"Boeing now has more 737 Max aircraft in its inventory that it sold before the troubled jet was grounded worldwide. The Seattle Times points out that many of Boeing’s 400 mothballed planes will need “extensive maintenance” to be able to fly. The Wall Street Journal cited analyst estimates that the freeze would cut Boeing’s $4.4 billion a quarter 737 Max cash burn by about 50%."
"The knock-on impact of the production freeze will be significant. From the Journal:
“It would be hard to have any other single company stop the production of a single product and have it hit the economy as hard as this would,” said Luke Tilley, chief economist at investment-management firm Wilmington Trust. He estimated that stopping MAX production for one quarter would shave 0.3 of a percentage point from quarterly annualized GDP growth.
Boeing’s suppliers will take a blow,. With the propensity of major firms to concentrate production among fewer suppliers (to gain more pricing leverage, natch), the damage to some could be large. And they also be less likely to shield their workers even in the near term. "
Mentour Pilot's explanation of the knock-on effects of Boeing halting 737 MAX production on his YouTube channel is worth watching.
See also matt Stoller's The Coming Boeing Bailout?:
"In 1993, Clinton’s Deputy Secretary of Defense, Bill Perry, called defense contractor CEOs to a dinner, nicknamed “the last supper.” He told them to merge with each other so as, in the classic excuse used by monopolists, to find efficiencies in their businesses. The rationale was that post-Cold War era military spending reductions demanded a leaner defense base. In reality, Perry had been a long-time mergers and acquisitions investment banker working with industry ally Norm Augustine, the eventual CEO of Lockheed Martin.
Perry was so aggressive about encouraging mergers that he put together an accounting scheme to have the Pentagon itself pay merger costs, which resulted in a bevy of consolidation among contractors and subcontractors. In 1997, Boeing, with both a commercial and military division, ended up buying McDonnell Douglas, a major aerospace company and competitor. With this purchase, the airline market radically consolidated."
Boeing is Too Big To Fail in both commercial and military products, so given:
"Blowing these $43 billion on share buybacks has caused Boeing to have a “total equity” of a negative $5 billion. In other words, it has $5 billion more in liabilities than in assets. This company is out of wriggle room. If it can’t borrow enough money to make payroll, it’s over."
A taxpayer bailout seems inevitable.
Like Wolf Richter, Matt Stoller is focused on Boeing's finances:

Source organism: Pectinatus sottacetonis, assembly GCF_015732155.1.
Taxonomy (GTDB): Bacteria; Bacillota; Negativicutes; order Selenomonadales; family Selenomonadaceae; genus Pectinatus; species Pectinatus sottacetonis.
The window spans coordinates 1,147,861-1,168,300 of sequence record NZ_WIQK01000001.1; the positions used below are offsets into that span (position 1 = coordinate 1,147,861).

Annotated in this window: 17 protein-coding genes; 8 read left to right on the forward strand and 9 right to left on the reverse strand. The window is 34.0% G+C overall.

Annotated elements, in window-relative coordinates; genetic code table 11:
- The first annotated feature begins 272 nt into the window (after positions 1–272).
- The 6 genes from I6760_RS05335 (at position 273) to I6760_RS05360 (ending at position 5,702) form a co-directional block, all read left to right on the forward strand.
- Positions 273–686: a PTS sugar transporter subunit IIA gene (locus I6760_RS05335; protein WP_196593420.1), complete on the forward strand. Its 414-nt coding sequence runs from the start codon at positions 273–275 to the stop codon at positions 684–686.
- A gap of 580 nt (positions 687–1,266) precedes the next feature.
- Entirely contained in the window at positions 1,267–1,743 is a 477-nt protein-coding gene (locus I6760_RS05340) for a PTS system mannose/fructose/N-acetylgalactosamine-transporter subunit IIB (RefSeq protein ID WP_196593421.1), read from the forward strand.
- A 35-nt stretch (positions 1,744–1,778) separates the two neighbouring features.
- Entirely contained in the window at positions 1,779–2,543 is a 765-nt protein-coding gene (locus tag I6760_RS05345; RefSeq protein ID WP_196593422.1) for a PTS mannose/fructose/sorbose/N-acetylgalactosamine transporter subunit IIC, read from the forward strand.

"Boeing has significant development costs associated with the 737 Max, which is inherently the case for all large complex aircraft systems. The problem is that accounting for these costs have been pushed into the future based on anticipated sales, which is risky but manageable IF you can build safe aircraft airliners want to buy. But unfortunately for Boeing and anyone who wants a good aerospace industry, that was a big if. And now that the risk has turned into catastrophe, the accounting probably doesn’t make sense."
Rating agencies are downgrading Boeing's debt, and the company has a large negative cash flow:
"All the focus on the MAX meant other items flew under the radar—items like Boeing’s cash flow data.
“Operating cash flow for the third quarter was negative $2.4 billion driven by lower 737 deliveries, lower advance payments and timing of receipts and expenditures,” said Boeing (ticker: BA) CFO Greg Smith on the company’s earnings conference call. He added cash pressures will remain until MAX deliveries begin again."
Boeing’s Crisis Deepens as the C.E.O. Struggles to Confront It by Natalie Kitroeff and David Gelles goes into detail about the deteriorating relationship between Boeing's CEO and his regulator:
"After the crashes, but before the plane was grounded, Mr. Muilenburg called President Trump and expressed confidence in the safety of the Max. He has repeatedly made overly optimistic projections about how quickly the plane would return to service, pushing for speedy approval from regulators. The constantly shifting timeline has created chaos for airlines, which have had to cancel thousands of flights and sacrifice billions of dollars in sales.
In his few public appearances, Mr. Muilenburg’s attempts to offer a sincere apology for the accidents have been clumsy, prolonging Boeing’s reputational pain. His performance has left lawmakers irate. The families of crash victims, convinced the company does not care about their loss, have repeatedly confronted him with posters of the dead."
And Boeing’s Push to Make Training Profitable May Have Left 737 Max Pilots Unprepared by Peter Robison and Julie Johnsson illustrates yet another instance of management prioritizing profit over safety: